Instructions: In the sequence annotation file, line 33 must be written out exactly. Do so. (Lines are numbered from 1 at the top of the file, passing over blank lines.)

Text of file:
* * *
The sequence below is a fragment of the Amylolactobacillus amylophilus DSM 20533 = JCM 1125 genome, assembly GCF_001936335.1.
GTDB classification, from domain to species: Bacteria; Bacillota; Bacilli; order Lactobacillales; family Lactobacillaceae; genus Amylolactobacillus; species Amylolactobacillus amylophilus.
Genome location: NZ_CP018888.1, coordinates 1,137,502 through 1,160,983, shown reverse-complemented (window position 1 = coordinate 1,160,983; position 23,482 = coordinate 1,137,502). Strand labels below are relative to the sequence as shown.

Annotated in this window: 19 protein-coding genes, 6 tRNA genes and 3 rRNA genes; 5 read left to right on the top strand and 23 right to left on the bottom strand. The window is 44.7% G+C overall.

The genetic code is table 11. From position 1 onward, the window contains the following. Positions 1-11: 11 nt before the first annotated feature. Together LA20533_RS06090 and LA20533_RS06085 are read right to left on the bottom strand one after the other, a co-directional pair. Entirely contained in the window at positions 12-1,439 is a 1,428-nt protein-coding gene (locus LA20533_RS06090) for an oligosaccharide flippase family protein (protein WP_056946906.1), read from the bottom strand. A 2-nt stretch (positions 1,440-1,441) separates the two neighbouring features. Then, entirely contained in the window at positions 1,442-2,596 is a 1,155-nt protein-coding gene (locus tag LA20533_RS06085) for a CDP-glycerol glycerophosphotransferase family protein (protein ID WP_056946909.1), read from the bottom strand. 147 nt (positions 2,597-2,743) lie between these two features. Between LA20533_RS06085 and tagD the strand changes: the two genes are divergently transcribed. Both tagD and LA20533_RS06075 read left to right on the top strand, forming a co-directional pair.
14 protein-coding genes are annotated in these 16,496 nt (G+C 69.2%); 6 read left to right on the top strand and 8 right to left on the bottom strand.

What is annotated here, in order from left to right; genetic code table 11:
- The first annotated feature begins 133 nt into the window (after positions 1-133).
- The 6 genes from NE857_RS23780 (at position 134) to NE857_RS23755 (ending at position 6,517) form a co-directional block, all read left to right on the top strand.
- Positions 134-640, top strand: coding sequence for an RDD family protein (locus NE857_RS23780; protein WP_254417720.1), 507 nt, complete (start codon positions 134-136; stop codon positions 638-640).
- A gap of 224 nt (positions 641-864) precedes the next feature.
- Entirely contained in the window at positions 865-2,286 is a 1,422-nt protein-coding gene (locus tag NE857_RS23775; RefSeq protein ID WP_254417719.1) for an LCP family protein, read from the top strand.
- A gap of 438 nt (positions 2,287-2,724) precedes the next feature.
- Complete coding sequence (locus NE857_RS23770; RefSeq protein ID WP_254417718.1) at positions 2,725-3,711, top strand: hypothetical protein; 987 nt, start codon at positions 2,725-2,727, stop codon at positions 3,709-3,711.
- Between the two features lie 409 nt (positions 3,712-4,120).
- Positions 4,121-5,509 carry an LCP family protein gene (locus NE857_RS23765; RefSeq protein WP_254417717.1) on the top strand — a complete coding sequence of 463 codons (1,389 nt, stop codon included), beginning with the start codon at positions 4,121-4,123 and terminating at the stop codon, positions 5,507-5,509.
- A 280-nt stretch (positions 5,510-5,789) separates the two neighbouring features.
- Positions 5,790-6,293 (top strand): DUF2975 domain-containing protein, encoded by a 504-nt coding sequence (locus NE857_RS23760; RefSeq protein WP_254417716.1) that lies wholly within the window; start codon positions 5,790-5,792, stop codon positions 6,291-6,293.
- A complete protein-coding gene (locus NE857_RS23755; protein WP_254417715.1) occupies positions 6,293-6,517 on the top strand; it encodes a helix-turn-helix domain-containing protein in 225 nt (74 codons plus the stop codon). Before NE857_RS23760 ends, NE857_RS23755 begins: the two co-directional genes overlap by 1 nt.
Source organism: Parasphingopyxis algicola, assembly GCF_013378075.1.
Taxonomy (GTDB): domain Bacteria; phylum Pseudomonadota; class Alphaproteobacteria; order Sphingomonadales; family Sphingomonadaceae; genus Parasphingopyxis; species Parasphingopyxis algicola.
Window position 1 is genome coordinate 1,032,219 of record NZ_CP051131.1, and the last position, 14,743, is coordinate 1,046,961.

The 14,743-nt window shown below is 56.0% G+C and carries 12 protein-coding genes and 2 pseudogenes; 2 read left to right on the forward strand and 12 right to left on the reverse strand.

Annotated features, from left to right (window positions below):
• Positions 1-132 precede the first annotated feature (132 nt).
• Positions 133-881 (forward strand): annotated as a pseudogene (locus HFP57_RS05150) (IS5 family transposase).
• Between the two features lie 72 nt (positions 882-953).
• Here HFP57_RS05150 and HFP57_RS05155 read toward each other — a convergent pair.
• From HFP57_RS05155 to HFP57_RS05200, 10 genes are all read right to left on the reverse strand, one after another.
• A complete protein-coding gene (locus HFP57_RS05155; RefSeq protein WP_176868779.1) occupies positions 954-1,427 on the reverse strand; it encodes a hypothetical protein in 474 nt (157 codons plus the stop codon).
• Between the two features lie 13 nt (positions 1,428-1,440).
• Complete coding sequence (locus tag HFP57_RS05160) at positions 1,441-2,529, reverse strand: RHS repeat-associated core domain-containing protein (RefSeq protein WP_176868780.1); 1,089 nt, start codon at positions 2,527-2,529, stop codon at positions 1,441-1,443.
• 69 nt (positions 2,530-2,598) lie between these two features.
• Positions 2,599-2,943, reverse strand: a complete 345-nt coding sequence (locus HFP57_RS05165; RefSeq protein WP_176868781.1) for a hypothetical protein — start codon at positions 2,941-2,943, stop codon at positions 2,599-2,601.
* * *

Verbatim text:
• 69 nt (positions 2,530-2,598) lie between these two features.